According to a meta-analysis by Cheng et al. (112) frail older adults are at a higher risk of having recurrent falls compared to the pre-frail and robust older adults groups. Whilst this may be an irrevocable fact, it is important to consider the individual factors contributing to the individual's frailty status and falls risk. Frailty does not equate to having falls and often, the risk of falls can correspond to potentially reversible factors and be minimized by addressing these. This includes provision of visual and hearing aids for those with sensory impairments, performance of mobility assessments on at-risk patients such as those with gait impediments, provision of mobility aids and balance-improving exercises for patients who require them and adjustments to the general area of living where needed (113).
To further evaluate the OAC-associated bleeding risk in AF patients who were at risk of developing falls, Man-Son-Hing et al. (114) designed a Markov decision analytic model and performed multiple analyses. In the base-case analysis which included older individuals with an average annual stroke risk of 6% and falls risk of 33%, warfarin was associated with the highest quality-adjusted life expectancy compared to aspirin or no treatment at all. Warfarin remained the superior choice, regardless of the annual risk (from 0 to 100%) of having a fall. The study also estimated that an older patient taking warfarin would need to fall 295 times a year to offset the benefits of OAC. This suggests that the perceived falls-related ICH risk is higher than the actual risk, owing to an increased, perhaps exaggerated fear surrounding OAC prescriptions in older individuals. The authors proposed that this may be due to the significance of the event which clinicians are more likely to remember, despite the rarity.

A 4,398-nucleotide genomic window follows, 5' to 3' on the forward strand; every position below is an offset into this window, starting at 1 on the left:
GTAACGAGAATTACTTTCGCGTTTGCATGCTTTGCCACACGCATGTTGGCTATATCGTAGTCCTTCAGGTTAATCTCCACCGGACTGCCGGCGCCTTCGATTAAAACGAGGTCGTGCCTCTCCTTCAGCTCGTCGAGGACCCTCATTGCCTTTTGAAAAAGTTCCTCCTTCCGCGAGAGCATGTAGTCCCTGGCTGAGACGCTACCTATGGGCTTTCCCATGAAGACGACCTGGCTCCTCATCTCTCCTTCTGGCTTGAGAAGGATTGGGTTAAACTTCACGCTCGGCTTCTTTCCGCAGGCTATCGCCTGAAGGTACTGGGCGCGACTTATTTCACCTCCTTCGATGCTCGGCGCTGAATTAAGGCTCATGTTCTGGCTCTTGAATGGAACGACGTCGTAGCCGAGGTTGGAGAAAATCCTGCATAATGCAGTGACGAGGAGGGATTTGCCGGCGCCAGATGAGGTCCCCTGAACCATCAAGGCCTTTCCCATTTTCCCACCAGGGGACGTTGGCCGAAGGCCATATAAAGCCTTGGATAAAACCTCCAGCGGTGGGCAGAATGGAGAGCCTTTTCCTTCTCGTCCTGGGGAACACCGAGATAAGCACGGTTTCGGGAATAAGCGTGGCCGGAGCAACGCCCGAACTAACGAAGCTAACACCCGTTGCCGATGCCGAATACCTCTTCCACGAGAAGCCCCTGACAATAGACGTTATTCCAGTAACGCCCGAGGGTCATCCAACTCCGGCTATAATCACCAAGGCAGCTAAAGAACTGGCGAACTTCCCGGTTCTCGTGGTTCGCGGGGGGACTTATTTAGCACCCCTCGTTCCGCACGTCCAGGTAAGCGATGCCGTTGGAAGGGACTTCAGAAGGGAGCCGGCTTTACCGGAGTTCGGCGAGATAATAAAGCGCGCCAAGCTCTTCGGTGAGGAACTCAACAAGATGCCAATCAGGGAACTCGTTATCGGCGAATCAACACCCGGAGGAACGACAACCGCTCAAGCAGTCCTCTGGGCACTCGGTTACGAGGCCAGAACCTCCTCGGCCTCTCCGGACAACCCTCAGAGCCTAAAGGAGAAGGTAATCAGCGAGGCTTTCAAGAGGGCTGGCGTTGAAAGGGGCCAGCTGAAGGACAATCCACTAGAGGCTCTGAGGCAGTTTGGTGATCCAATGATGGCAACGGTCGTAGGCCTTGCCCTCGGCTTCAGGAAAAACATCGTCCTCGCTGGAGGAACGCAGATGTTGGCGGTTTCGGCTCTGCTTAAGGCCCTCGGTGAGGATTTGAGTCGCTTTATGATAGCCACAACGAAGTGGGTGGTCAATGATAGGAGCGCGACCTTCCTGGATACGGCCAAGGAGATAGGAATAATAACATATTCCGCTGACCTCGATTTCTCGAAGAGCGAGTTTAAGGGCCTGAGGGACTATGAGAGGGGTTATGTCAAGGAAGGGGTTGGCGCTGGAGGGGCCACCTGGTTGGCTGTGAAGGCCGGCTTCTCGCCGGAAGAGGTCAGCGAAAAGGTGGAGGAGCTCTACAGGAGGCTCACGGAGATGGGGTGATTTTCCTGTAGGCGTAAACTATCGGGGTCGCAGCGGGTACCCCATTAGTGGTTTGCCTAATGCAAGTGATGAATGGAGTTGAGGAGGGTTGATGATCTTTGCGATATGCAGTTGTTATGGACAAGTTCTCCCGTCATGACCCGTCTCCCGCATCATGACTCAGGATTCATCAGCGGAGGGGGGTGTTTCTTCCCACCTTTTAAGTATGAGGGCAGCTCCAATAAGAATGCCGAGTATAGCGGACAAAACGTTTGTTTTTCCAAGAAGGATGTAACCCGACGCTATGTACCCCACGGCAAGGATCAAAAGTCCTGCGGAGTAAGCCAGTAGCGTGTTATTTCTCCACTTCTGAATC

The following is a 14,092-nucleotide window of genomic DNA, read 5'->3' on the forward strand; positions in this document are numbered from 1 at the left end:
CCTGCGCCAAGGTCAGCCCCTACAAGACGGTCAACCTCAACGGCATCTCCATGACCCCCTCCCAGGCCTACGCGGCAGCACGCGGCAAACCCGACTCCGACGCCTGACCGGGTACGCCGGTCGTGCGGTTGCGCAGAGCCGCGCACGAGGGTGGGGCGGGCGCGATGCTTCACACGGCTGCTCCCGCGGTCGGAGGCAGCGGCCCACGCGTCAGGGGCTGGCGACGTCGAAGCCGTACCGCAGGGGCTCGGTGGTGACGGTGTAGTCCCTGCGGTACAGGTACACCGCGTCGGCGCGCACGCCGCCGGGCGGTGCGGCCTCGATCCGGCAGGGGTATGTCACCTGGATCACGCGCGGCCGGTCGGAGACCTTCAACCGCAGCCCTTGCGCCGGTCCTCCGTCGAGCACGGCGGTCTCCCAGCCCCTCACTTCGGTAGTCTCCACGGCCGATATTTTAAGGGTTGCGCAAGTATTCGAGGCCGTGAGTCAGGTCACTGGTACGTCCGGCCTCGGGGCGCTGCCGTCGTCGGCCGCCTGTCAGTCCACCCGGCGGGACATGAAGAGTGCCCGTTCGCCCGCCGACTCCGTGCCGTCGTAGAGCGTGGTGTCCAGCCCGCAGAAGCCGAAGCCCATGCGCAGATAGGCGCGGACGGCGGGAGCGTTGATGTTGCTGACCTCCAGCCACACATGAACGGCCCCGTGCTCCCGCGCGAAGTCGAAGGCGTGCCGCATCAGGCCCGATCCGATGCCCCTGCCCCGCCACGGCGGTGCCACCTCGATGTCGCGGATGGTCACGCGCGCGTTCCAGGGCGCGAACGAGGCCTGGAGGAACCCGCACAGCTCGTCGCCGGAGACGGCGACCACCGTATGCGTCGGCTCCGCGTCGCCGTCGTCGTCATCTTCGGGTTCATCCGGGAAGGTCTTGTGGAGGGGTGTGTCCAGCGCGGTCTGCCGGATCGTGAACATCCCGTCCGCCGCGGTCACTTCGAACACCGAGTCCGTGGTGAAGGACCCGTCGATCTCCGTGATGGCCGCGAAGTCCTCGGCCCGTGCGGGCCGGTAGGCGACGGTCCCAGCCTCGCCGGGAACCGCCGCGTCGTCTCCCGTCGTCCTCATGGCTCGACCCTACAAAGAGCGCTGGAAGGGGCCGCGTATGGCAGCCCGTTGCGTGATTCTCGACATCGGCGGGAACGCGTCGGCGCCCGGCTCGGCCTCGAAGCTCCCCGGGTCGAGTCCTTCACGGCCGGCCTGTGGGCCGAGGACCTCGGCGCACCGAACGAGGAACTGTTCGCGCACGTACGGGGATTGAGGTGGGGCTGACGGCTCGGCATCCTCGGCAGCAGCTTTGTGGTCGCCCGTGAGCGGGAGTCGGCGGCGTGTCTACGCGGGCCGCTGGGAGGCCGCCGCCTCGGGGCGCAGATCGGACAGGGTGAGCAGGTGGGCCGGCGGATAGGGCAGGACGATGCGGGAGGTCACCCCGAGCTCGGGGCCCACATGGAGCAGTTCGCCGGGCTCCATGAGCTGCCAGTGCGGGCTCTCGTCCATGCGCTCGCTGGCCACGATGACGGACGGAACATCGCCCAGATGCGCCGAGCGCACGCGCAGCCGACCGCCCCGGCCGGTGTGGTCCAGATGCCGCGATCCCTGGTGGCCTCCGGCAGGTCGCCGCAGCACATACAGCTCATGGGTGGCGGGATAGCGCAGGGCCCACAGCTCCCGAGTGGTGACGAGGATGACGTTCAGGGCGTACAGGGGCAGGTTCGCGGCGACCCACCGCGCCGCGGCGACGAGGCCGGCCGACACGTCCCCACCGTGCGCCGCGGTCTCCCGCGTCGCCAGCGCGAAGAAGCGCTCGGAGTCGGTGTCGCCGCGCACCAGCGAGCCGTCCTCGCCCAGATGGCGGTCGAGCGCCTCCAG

Despite a risk of falls, patients can continue to derive benefits from being anticoagulated, the key one being prevention of stroke. Thus, falls or risk of it alone should not be absolute contraindications to OAC (114). In an observational study of hospitalized frail, older patients, those who were non-anticoagulated had significantly more events of ischaemic stroke and clinically relevant bleeding after 1 year follow up, compared to patients who were on OAC. However, no statistical difference was observed in the rates of re-hospitalization, mortality and falls between the anticoagulated, and non-anticoagulated groups (110). The increased bleeding events in the non-anticoagulated group may have been a reflection of their higher baseline bleeding risk that may have led to an aversion from anticoagulation in the first place.